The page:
It’s been a while since we reported on the eRoadRacing World Cup series, the love child merger of the TTXGP and FIM e-Power electric motorcycle racing series, and that is for good reason.

While Asphalt & Rubber is a big proponent of the electric motorcycle uprising, and there are a lot of interesting things developing in this space (be sure read to our ride reviews of BRD RedShift SM, Mission RS, and MotoCzysz E1pc) the racing side of the equation has been rather lackluster.

So, it doesn’t surprise to hear that the FIM has cancelled the eRoadRacing event at Miller Motorsports Park, which was supposed to happen August 31st & September 1st.

Instead, the North American part of the eRoadRacing series will consist of only two rounds: last month’s Red Bull US Grand Prix at Laguna Seca, and this month’s Red Bull Indianapolis Grand Prix at Indianapolis Motor Speedway.

With only Brammo being the only entry on the “prototype” side of things, and with the racing in the “superstock” class a bit *cough* underwhelming, the Laguna Seca round was a dud from a spectator’s point-of-view.

Considering that round’s previous success, there is serious concern for the upcoming Indianapolis round, and that yet again the Brammo Empulse RR race bikes will effectively be racing themselves.

With the MMP round without an FIM event to piggyback off of, and the expectation that there will be virtually zero media coverage of the event, the question isn’t why the race was cancelled, but instead why it was scheduled in the first place?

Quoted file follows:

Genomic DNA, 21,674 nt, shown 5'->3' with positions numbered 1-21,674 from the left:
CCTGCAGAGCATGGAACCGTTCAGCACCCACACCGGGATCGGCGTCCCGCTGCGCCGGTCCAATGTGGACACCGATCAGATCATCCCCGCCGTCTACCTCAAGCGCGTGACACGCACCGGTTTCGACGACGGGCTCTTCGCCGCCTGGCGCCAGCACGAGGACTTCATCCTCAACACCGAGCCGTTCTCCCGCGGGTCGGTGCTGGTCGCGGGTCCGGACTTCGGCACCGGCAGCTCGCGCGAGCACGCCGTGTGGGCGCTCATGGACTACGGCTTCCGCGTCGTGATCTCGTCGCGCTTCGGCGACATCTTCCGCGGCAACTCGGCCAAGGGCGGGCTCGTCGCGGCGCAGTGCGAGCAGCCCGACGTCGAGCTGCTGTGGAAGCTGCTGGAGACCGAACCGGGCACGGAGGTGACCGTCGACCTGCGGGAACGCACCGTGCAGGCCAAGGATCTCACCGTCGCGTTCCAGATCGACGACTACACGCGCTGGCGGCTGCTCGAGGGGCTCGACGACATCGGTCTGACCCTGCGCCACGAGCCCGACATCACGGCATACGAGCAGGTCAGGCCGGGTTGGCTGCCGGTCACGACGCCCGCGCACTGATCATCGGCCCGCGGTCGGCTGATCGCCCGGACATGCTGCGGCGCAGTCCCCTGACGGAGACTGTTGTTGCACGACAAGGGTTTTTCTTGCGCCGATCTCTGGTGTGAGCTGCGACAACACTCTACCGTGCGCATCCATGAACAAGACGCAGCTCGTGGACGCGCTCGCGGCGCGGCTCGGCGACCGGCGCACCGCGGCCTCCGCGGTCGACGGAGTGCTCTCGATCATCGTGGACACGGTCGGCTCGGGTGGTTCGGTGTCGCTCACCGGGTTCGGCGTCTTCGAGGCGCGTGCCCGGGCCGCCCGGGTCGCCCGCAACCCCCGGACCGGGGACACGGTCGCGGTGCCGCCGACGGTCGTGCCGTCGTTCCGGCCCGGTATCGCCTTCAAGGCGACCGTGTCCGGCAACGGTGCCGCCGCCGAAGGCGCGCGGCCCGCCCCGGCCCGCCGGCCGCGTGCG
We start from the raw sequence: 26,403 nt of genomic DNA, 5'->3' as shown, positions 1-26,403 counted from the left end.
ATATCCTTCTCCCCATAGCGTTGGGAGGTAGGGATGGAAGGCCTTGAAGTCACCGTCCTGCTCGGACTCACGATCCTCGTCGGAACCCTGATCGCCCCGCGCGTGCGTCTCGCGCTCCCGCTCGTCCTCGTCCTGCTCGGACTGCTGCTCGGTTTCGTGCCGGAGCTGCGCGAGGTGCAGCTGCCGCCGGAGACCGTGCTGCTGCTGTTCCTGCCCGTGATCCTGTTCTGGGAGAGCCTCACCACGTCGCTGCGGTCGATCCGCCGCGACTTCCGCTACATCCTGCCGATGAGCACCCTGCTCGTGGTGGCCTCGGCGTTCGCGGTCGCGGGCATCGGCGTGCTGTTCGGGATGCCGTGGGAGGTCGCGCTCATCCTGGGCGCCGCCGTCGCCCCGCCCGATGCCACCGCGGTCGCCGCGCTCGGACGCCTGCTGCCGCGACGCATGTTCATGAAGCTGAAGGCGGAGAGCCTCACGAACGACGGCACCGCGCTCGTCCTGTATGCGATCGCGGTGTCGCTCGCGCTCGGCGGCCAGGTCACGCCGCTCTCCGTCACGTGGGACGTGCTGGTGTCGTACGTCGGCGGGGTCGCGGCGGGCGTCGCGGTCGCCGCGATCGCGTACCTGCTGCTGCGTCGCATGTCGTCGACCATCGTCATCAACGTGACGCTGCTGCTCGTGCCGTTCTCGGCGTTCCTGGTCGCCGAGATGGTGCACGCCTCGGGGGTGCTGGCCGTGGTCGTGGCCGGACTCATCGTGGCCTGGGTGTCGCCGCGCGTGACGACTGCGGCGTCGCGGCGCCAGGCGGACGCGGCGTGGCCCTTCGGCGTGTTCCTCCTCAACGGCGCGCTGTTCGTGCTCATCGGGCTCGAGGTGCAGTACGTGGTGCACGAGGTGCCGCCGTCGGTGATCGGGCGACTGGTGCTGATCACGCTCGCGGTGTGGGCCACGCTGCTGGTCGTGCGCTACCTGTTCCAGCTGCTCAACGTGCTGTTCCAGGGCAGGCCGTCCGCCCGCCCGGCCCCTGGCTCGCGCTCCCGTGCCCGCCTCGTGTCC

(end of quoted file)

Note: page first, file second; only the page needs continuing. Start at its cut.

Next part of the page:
To be honest, closed-circuit electric motorcycle racing really hit its zenith at the 2011 Laguna Seca round, where Mission Motors won some hearts and minds with its nigh-supersport performance levels in the hands of Steve Rapp.

Also participating in that race was MotoCzysz, Lightning, Brammo, Zero*, and CRP Racing — basically the Who’s Who of the electric two-wheeled world at the time, which made for some intrigue, and even better racing for the otherwise devout petrol head crowd.

Fast-forward to 2013, and 2011 looks like an anomaly. Instead of the racing continuing to improve, it has arguably gotten worse, with the real developments being made elsewhere, namely by Mugen and MotoCzysz racing at the TT Zero event at the Isle of Man TT, and Lightning Motorcycles’ run this year at the Pikes Peak International Hill Climb event.

A much as I like to rib on TTXGP, the now promoter of the eRoadRacing World Cup, the fault honestly resides with the lack of commitment from the teams, who for a variety of reasons, have been unable to commit to the regularly running in these closed circuit events. It’s a shame really.

Source: FIM

  • Ray

    Was that paint job designed by a 2 year old?

  • Jake F.

    I really think they need to do something to amplify the sound of those bikes. They make some pretty cool noise if you’re close enough to hear it. Racing sounds are a big part of the spectator experience. Any electric racing series would do well to remember that.

  • They could either change it to a one make series or run different types of course that are shorter and more technical, bunching riders up more often to battle it out.

  • TexusTim